The Prayer At Valley Forge


In July of 2010 I noted with sadness the passing of the great artist Arnold Friberg at the age of 96. Mr. Friberg was an acclaimed artist who gain notoriety for his painting of Book of Mormon characters as well as the artist who was commissioned to paint Prince Charles in 1978 and Queen Elizabeth in 1990. But for all the paintings that he gave to the world I have always been most impressed with his painting of George Washington on one knee praying beside his horse at Valley Forge. This painting graces my office wall and the walls of many other men more accomplished than I. It is by far my favorite painting of his excellency and certainly ranks up there, to me, as one of the most inspiring paintings of all time. Although President Washington was not around for the restoration of the gospel of Christ it is assuring to know that he has accepted the teachings of Christ while on the other side of the veil. President Kimball related this:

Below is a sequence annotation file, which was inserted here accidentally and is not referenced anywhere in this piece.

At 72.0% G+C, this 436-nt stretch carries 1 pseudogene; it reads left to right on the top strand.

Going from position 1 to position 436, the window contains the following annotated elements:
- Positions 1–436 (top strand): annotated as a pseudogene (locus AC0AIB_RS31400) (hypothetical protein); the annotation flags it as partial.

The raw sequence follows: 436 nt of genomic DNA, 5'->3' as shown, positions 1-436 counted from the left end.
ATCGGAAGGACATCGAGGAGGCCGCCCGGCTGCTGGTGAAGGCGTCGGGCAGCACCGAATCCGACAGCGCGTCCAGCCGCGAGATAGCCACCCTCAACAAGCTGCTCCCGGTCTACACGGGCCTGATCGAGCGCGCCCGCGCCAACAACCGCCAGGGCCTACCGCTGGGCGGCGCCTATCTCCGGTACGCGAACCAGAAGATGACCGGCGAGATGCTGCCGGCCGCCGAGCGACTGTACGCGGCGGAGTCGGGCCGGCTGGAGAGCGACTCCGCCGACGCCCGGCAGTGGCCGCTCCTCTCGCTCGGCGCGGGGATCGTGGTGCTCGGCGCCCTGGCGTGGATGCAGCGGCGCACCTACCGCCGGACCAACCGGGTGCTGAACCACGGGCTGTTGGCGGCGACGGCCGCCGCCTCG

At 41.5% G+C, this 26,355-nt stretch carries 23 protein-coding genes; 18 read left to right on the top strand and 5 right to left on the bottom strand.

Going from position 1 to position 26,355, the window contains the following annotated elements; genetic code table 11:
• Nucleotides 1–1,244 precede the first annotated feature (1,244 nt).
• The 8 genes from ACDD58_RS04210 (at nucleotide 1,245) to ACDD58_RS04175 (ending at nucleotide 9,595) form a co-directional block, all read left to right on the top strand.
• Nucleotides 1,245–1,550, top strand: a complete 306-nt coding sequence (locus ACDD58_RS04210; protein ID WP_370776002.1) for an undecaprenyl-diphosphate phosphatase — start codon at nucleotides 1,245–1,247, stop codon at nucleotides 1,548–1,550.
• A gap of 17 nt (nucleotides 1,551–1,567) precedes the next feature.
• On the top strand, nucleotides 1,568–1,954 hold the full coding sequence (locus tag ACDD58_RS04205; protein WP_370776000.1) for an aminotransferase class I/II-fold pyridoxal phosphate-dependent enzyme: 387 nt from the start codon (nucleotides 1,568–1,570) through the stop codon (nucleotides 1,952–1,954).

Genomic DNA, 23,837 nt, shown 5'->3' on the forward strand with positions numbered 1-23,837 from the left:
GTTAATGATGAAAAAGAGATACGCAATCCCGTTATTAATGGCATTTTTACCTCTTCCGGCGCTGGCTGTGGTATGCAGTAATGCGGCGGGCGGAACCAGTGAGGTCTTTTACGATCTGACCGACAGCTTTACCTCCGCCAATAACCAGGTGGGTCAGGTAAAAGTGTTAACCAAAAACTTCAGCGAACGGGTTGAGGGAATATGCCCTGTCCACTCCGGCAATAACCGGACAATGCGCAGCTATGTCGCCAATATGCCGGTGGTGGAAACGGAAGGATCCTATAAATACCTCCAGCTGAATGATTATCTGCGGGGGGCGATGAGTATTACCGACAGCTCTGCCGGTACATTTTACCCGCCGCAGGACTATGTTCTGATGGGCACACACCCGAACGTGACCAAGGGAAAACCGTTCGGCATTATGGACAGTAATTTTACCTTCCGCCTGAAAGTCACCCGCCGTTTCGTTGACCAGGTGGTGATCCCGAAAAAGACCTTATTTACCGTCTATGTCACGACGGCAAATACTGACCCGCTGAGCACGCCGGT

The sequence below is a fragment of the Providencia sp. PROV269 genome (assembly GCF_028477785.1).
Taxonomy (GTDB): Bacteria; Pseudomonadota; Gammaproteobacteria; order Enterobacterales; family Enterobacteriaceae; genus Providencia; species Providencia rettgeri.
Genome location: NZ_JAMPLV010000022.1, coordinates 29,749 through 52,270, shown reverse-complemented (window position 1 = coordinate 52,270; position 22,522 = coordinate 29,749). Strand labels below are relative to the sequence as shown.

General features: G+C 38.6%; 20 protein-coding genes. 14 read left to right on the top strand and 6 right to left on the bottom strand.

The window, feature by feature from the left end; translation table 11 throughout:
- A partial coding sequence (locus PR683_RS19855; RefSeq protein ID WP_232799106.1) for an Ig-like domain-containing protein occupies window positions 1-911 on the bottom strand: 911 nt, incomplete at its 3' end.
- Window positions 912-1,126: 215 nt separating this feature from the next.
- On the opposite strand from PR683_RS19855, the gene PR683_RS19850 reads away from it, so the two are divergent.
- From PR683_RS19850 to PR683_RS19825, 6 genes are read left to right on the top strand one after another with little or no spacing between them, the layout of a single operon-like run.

“President Woodruff was one of the great spiritual giants of this dispensation. The Lord gave him many dreams and visions… Few men have enjoyed more of the guidance of the Holy Spirit than did President Woodruff. He was an apostle of the Lord Jesus Christ, was valiant and true all his days… it was to him that the founders of the American nation appeared in the St. George Temple, seeking to have the temple ordinances performed for them. That was very unusual, brethren, and those kinds of miracles and visions and revelations were rather unusual, as you would know. These men of the American Constitution had lived in a day when the gospel was not upon the earth, but they were upright, good men who were entitled to all of the blessings which come to us”. (Spencer W. Kimball, “Preparing for Service in the Church,” Ensign, May 1979, 47).

President Washington once said:

“It is impossible to account for the creation of the universe, without the agency of a Supreme Being. It is impossible to govern the universe without the aid of a Supreme Being. It is impossible to reason without arriving at a Supreme Being. Religion is as necessary to reason, as reason is to religion. The one cannot exist without the other. A reasoning being would lose his reason, in attempting to account for the great phenomena of nature, had he not a Supreme Being to refer to. (“A Life of Washington”, James K. Pauling, 1835).

We know that George Washington was among the “founders” that appeared to President Woodruff. Through the wonderful restoration of the temple ordinances, great men such as Washington are not only able to be saved, but exalted. What a wondrous doctrine!


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